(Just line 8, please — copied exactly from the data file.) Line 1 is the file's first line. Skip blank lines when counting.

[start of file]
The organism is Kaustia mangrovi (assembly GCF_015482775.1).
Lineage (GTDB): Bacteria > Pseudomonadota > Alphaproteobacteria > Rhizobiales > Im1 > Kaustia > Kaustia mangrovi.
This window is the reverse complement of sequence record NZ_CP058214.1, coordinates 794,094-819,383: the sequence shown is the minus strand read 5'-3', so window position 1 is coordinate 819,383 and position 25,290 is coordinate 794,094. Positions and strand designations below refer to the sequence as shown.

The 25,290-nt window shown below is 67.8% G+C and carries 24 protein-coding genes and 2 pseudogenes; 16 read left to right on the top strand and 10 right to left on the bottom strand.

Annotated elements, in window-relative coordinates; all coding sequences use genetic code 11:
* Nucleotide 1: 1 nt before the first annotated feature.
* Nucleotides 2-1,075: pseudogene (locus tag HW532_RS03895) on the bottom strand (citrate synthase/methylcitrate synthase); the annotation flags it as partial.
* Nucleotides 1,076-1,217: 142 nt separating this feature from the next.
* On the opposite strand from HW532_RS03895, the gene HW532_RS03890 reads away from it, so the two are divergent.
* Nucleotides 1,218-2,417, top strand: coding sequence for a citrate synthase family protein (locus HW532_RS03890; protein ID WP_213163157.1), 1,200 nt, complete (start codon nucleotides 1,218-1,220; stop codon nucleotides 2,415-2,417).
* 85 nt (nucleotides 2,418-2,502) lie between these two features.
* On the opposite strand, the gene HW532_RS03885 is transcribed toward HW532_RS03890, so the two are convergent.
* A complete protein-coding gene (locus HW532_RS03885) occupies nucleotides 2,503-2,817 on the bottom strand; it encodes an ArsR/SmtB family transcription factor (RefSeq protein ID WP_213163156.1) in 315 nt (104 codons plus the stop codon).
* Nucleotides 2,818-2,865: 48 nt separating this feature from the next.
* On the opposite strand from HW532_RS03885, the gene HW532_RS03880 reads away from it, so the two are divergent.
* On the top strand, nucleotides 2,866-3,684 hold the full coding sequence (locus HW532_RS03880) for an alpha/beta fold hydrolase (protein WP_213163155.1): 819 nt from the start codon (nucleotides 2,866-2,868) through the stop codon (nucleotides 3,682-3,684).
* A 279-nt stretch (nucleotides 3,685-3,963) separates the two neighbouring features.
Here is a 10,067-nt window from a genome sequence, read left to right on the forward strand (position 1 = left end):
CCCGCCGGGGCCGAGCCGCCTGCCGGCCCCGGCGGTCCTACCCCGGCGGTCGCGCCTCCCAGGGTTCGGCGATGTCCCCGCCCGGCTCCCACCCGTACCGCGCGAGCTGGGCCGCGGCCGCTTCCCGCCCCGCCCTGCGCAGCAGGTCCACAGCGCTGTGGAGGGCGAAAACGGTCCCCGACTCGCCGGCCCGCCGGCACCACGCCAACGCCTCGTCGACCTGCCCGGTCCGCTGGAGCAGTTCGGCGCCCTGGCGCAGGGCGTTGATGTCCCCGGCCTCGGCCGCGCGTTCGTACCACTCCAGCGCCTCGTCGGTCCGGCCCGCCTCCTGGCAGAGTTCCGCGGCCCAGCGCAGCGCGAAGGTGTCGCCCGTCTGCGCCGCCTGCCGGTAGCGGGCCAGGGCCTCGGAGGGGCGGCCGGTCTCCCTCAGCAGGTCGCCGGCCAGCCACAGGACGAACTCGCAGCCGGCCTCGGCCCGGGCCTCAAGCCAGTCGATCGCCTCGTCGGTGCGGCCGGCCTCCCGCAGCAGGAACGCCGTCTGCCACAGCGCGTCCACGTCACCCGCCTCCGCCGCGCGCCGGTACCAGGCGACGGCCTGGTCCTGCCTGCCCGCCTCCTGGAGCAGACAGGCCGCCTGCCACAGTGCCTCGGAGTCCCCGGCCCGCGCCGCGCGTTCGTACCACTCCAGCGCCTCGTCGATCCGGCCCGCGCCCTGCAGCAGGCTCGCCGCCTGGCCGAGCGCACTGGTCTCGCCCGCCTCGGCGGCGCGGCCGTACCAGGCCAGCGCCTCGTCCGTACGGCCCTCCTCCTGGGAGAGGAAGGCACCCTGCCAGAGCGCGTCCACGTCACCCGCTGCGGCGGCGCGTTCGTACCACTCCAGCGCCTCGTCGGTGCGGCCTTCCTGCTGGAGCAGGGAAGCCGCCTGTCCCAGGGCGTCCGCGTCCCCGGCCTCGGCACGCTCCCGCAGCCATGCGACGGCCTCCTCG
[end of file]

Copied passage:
* Nucleotides 1,076-1,217: 142 nt separating this feature from the next.